Perhaps it gives some indication of the high respect paid to master-craftsmanship in Japanese culture that the names of the artists who sculpted both of these figures are known. The Triceratops was sculpted by Hirokazu Tokugawa, and first released in 2004, while the Tyrannosaurs was sculpted by Shinzen Takeuchi, and first released in 2007. I get the impression that relatively few of these original releases ever made it onto the market outside of Japan, and consequently they have been nigh-on unobtainable for many years. I remember being outbid on e-bay for the 2007 version of the Rex a few years back when the price went beyond $150. Fortunately, in 2014 the Sega company reissued both of these figures (but with notably different colour schemes to the original versions). The bad news is that even these 2014 reissues already seem scarce on vendor sites such as e-bay, with prices that are trending upwards. So if you’re interested in adding these majestic figures to your collection, my advice is to try to track them down sooner rather than later!
The first thing to note about these figures is that, in addition to being beautifully sculpted, they absolutely HUGE (yes that really is a standard-sized matchbox in the pictures, being dwarfed by the terrible lizards). This makes them a spectacular display piece, if you have room for them. The Rex measures about 52cm from snout to tail, and assuming a textbook length estimate of 12m for the animal in life, that equates to a scale of about 1:23. Similarly, the Triceratops model is about 40cm long, with a textbook length of 8m for the living animal, thus giving a scale of around 1:20. So, making due allowances for the in-exactitudes of measurement, these two models are essentially in the same scale and can be accurately displayed side by side. In life of course, they shared the same habitats in late Cretaceous North America, and fossils of Tyrannosaur “bite marks” on Triceratops bone leave no doubt that the former sometimes fed upon the latter.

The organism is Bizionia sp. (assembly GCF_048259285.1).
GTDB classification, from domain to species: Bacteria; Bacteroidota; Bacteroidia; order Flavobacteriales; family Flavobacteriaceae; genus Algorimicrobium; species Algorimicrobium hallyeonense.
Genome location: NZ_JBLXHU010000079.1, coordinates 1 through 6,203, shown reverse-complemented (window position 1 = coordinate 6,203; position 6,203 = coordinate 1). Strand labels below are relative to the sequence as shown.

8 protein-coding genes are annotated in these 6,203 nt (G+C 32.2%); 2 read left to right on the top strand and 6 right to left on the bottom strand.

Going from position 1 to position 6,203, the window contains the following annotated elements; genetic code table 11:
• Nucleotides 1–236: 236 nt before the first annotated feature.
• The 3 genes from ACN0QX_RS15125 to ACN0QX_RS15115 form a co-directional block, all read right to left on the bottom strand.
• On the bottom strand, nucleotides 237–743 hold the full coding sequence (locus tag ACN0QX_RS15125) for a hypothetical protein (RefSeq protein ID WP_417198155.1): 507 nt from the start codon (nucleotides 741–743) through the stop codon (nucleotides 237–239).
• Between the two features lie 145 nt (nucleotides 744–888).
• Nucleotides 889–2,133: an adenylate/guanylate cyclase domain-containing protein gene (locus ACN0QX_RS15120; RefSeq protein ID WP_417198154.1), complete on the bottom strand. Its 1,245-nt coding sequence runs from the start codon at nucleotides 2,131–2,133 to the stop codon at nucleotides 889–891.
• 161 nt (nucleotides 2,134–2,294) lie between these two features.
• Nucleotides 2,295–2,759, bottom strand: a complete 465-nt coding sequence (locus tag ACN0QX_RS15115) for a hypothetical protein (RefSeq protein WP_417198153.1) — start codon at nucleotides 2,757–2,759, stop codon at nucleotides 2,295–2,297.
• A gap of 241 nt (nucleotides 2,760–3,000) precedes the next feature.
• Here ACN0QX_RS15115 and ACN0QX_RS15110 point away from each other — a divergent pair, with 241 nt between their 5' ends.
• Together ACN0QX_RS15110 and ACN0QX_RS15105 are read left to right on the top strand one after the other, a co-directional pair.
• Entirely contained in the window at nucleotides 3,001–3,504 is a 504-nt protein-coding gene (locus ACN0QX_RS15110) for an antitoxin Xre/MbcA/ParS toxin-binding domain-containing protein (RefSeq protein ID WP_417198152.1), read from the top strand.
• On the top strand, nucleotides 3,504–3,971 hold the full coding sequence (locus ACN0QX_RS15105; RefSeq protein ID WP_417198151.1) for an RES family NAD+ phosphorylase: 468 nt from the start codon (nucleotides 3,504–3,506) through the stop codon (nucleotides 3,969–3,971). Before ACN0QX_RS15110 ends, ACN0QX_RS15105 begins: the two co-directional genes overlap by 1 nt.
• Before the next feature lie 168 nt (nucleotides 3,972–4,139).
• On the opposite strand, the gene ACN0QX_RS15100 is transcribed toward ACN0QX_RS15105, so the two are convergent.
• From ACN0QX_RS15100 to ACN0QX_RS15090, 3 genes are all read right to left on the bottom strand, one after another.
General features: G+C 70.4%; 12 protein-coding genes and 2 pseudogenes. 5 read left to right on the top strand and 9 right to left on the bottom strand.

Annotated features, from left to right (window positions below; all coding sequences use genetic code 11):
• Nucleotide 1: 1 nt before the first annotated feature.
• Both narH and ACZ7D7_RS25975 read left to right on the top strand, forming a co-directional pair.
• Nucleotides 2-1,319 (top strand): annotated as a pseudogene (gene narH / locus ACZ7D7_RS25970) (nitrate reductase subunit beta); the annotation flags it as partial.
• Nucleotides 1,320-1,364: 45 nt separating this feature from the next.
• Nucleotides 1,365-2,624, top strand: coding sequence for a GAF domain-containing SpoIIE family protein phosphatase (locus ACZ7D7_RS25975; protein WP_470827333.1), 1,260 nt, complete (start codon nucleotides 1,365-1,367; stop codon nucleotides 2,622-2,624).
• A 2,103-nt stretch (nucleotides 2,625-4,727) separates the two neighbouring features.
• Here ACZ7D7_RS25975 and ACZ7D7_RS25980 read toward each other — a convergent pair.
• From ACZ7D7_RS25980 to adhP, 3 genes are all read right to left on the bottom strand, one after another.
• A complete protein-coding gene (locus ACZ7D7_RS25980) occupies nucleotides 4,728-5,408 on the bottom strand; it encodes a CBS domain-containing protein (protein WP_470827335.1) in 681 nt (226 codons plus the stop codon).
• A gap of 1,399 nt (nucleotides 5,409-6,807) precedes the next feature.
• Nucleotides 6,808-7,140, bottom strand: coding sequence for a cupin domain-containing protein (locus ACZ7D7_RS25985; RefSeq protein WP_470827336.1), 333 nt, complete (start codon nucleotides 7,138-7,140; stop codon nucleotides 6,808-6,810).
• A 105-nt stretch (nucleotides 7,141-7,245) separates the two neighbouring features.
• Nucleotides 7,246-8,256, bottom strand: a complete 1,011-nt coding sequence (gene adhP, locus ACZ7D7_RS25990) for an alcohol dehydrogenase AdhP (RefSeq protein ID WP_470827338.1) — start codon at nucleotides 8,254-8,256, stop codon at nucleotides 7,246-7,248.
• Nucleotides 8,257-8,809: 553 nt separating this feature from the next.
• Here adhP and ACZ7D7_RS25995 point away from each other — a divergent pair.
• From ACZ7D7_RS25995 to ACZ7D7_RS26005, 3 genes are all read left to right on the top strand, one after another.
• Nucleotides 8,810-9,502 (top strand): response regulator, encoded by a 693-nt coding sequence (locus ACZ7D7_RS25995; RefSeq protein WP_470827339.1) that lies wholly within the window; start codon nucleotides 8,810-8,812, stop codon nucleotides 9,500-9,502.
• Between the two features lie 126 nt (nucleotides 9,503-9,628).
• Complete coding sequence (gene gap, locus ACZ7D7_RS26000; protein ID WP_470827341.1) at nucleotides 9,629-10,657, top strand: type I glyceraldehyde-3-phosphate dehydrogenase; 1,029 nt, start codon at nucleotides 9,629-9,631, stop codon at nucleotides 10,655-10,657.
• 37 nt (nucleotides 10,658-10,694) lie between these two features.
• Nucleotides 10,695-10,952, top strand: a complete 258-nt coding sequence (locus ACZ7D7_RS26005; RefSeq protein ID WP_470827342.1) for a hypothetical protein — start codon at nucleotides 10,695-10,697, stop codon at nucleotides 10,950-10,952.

Perhaps I should make it perfectly clear at this point that these two models are sold as separate figures and not as a pair; I’m just reviewing both of them simultaneously on this blog because pictures of them together look astoundingly cool…